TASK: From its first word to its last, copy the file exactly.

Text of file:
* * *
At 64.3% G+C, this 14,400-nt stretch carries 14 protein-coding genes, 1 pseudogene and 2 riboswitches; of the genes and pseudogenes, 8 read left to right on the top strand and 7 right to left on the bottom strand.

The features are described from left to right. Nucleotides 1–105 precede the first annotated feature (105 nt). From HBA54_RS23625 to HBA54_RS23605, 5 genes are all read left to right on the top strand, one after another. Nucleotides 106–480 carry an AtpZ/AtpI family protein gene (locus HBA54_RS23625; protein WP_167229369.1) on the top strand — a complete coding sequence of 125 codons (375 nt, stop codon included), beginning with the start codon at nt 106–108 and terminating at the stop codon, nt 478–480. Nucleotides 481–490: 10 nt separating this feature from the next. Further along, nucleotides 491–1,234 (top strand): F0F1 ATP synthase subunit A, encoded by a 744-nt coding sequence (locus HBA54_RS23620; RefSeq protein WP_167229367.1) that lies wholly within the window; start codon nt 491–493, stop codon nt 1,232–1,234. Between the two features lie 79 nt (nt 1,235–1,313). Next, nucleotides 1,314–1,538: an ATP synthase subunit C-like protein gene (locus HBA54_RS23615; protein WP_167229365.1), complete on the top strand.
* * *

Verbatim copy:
At 64.3% G+C, this 14,400-nt stretch carries 14 protein-coding genes, 1 pseudogene and 2 riboswitches; of the genes and pseudogenes, 8 read left to right on the top strand and 7 right to left on the bottom strand.

The features are described from left to right. Nucleotides 1–105 precede the first annotated feature (105 nt). From HBA54_RS23625 to HBA54_RS23605, 5 genes are all read left to right on the top strand, one after another. Nucleotides 106–480 carry an AtpZ/AtpI family protein gene (locus HBA54_RS23625; protein WP_167229369.1) on the top strand — a complete coding sequence of 125 codons (375 nt, stop codon included), beginning with the start codon at nt 106–108 and terminating at the stop codon, nt 478–480. Nucleotides 481–490: 10 nt separating this feature from the next. Further along, nucleotides 491–1,234 (top strand): F0F1 ATP synthase subunit A, encoded by a 744-nt coding sequence (locus HBA54_RS23620; RefSeq protein WP_167229367.1) that lies wholly within the window; start codon nt 491–493, stop codon nt 1,232–1,234. Between the two features lie 79 nt (nt 1,235–1,313). Next, nucleotides 1,314–1,538: an ATP synthase subunit C-like protein gene (locus HBA54_RS23615; protein WP_167229365.1), complete on the top strand.